In the beginning, white phosphorus was used to ignite matches, but they had incredibly toxic fumes, so the authorities banned them. They came back after red phosphorus had been discovered, which isn’t poisonous like its “white” allotrope.
The potassium chlorate provides oxygen to the reaction, making the match much more explosive. One important thing to note here – today’s safety matches don’t include phosphorus in the match head.
The phosphorus is provided on the surface of the matchbox, which reacts with the potassium chlorate in the match head, making the same reaction as the strike-anywhere match.
Is It Dangerous to Ingest a Match Head?
With all those chemicals, toxic, and reactive elements that the match heads contain, one must ask, isn’t it dangerous to put them in your coffee then? The answer is no if you don’t ingest too much. In small amounts, it can prove to be beneficial.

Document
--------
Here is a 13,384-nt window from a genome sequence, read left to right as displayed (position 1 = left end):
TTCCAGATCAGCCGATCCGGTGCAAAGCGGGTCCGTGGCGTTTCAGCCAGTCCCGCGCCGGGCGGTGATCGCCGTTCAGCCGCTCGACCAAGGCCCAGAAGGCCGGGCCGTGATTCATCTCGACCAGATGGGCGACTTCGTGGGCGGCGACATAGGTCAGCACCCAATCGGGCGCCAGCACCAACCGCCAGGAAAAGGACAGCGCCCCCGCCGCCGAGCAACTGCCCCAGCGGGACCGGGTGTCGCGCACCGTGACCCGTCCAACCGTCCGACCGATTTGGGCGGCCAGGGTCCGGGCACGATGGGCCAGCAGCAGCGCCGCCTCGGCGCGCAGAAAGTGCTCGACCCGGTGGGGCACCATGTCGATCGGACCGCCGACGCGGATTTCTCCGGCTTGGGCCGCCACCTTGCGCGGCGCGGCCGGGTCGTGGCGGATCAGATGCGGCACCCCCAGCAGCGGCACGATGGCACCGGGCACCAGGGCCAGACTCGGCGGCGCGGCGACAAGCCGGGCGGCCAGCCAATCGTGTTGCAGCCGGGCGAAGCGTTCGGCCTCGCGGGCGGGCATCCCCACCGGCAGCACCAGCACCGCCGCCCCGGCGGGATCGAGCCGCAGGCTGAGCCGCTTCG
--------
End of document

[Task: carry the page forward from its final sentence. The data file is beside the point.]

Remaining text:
If you swallow a couple of matches, it won’t cause any problems, but a moderate amount can cause mild irritation and symptoms like nausea, mild pyrosis, diarrhea, etc. It’s more dangerous for small children. That is, a smaller amount is required to cause more severe conditions.
Due to the chemicals present in the matches, ingesting many match heads can have more dire consequences, even fatality. The chemicals in the match heads consumed in high levels can cause hemolysis or breakdown of red blood cells.
Red blood cells carry oxygen through your body, and if there are no red blood cells, your vital organs can’t function properly. That gradually causes respiratory failure, kidney and liver damage. In severe cases, heart attacks or strokes may occur as well, causing a fatal outcome.
However, those cases are extremely rare. You would have to ingest around 80 match heads to get to that outcome. People put only one or two in their coffee, so it’s a minimal amount.